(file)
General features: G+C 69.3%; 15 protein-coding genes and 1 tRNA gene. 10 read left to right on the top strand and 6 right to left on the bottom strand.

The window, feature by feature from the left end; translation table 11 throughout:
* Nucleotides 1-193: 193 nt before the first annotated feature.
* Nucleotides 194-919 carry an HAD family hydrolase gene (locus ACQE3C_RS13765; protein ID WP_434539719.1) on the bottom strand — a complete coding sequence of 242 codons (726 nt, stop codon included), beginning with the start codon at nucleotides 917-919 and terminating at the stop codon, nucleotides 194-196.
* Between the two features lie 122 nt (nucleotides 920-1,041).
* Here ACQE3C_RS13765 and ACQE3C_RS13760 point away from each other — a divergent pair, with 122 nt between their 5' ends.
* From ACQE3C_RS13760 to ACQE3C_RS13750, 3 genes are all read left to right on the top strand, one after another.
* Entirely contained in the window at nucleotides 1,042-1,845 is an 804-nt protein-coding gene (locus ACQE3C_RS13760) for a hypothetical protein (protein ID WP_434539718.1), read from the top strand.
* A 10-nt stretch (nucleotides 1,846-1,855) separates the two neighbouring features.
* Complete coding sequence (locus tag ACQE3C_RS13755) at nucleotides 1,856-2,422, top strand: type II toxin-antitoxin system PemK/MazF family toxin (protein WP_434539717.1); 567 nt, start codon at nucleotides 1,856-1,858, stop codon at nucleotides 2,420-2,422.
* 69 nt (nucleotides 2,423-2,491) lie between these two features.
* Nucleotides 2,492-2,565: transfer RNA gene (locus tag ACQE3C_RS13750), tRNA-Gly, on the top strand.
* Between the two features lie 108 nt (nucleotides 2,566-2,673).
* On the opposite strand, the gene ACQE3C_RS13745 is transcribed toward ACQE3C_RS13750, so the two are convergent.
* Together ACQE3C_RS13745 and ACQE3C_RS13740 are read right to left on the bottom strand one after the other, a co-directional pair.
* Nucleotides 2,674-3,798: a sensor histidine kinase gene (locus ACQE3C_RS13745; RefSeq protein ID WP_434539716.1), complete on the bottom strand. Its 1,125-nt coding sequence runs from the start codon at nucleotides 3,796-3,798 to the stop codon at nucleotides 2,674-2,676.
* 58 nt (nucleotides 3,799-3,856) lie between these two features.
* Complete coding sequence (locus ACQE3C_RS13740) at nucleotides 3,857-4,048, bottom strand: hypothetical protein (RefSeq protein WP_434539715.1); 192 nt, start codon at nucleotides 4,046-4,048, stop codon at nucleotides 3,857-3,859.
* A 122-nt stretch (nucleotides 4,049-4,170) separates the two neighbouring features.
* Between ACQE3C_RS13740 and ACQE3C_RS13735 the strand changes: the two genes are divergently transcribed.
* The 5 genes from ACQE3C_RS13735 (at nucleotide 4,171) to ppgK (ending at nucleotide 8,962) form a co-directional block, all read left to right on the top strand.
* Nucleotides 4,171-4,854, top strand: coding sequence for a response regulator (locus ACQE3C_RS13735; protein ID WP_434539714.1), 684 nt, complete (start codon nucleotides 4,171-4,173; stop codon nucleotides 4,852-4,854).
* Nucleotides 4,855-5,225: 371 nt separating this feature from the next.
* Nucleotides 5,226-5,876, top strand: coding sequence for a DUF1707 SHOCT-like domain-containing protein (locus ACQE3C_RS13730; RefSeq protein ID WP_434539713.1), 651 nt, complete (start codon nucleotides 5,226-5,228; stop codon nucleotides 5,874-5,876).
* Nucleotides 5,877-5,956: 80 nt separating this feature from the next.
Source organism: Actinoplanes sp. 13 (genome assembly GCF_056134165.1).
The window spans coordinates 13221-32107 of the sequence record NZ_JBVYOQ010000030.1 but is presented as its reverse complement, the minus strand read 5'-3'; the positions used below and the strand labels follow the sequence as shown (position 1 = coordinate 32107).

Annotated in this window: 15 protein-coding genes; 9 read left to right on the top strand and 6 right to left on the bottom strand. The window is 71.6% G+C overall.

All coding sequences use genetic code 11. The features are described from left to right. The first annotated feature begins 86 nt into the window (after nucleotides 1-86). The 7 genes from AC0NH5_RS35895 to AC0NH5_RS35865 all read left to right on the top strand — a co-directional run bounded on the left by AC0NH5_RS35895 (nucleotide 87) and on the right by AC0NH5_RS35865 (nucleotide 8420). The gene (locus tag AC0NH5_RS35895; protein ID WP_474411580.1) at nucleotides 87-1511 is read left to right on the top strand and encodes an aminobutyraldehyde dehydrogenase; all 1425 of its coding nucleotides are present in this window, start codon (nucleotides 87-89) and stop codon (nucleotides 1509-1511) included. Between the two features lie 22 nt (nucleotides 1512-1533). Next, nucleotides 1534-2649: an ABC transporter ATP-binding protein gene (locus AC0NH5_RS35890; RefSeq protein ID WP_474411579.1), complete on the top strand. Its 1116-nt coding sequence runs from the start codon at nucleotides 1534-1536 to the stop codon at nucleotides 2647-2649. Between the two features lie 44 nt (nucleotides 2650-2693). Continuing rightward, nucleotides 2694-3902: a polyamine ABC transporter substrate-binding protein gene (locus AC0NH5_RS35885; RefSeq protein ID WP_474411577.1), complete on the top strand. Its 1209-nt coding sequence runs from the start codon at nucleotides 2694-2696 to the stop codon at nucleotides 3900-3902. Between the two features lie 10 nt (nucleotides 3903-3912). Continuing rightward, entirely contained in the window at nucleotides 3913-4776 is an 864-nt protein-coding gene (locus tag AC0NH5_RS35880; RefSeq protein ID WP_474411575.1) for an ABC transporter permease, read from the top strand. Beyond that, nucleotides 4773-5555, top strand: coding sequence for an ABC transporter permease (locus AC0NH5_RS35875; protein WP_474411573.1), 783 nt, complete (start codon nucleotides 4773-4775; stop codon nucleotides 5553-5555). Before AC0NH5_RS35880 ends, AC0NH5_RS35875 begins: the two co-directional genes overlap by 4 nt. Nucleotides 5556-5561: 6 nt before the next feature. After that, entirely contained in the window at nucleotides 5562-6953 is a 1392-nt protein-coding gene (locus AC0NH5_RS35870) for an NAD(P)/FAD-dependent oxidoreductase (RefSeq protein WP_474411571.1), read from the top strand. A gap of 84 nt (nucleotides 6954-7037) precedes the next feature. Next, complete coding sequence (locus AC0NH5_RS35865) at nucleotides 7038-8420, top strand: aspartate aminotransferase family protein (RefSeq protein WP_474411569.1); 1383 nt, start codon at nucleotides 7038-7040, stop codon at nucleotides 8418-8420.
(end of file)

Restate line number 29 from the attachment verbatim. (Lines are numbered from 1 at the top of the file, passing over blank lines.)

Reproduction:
All coding sequences use genetic code 11. The features are described from left to right. The first annotated feature begins 86 nt into the window (after nucleotides 1-86). The 7 genes from AC0NH5_RS35895 to AC0NH5_RS35865 all read left to right on the top strand — a co-directional run bounded on the left by AC0NH5_RS35895 (nucleotide 87) and on the right by AC0NH5_RS35865 (nucleotide 8420). The gene (locus tag AC0NH5_RS35895; protein ID WP_474411580.1) at nucleotides 87-1511 is read left to right on the top strand and encodes an aminobutyraldehyde dehydrogenase; all 1425 of its coding nucleotides are present in this window, start codon (nucleotides 87-89) and stop codon (nucleotides 1509-1511) included. Between the two features lie 22 nt (nucleotides 1512-1533). Next, nucleotides 1534-2649: an ABC transporter ATP-binding protein gene (locus AC0NH5_RS35890; RefSeq protein ID WP_474411579.1), complete on the top strand. Its 1116-nt coding sequence runs from the start codon at nucleotides 1534-1536 to the stop codon at nucleotides 2647-2649. Between the two features lie 44 nt (nucleotides 2650-2693). Continuing rightward, nucleotides 2694-3902: a polyamine ABC transporter substrate-binding protein gene (locus AC0NH5_RS35885; RefSeq protein ID WP_474411577.1), complete on the top strand. Its 1209-nt coding sequence runs from the start codon at nucleotides 2694-2696 to the stop codon at nucleotides 3900-3902. Between the two features lie 10 nt (nucleotides 3903-3912). Continuing rightward, entirely contained in the window at nucleotides 3913-4776 is an 864-nt protein-coding gene (locus tag AC0NH5_RS35880; RefSeq protein ID WP_474411575.1) for an ABC transporter permease, read from the top strand. Beyond that, nucleotides 4773-5555, top strand: coding sequence for an ABC transporter permease (locus AC0NH5_RS35875; protein WP_474411573.1), 783 nt, complete (start codon nucleotides 4773-4775; stop codon nucleotides 5553-5555). Before AC0NH5_RS35880 ends, AC0NH5_RS35875 begins: the two co-directional genes overlap by 4 nt. Nucleotides 5556-5561: 6 nt before the next feature. After that, entirely contained in the window at nucleotides 5562-6953 is a 1392-nt protein-coding gene (locus AC0NH5_RS35870) for an NAD(P)/FAD-dependent oxidoreductase (RefSeq protein WP_474411571.1), read from the top strand. A gap of 84 nt (nucleotides 6954-7037) precedes the next feature. Next, complete coding sequence (locus AC0NH5_RS35865) at nucleotides 7038-8420, top strand: aspartate aminotransferase family protein (RefSeq protein WP_474411569.1); 1383 nt, start codon at nucleotides 7038-7040, stop codon at nucleotides 8418-8420.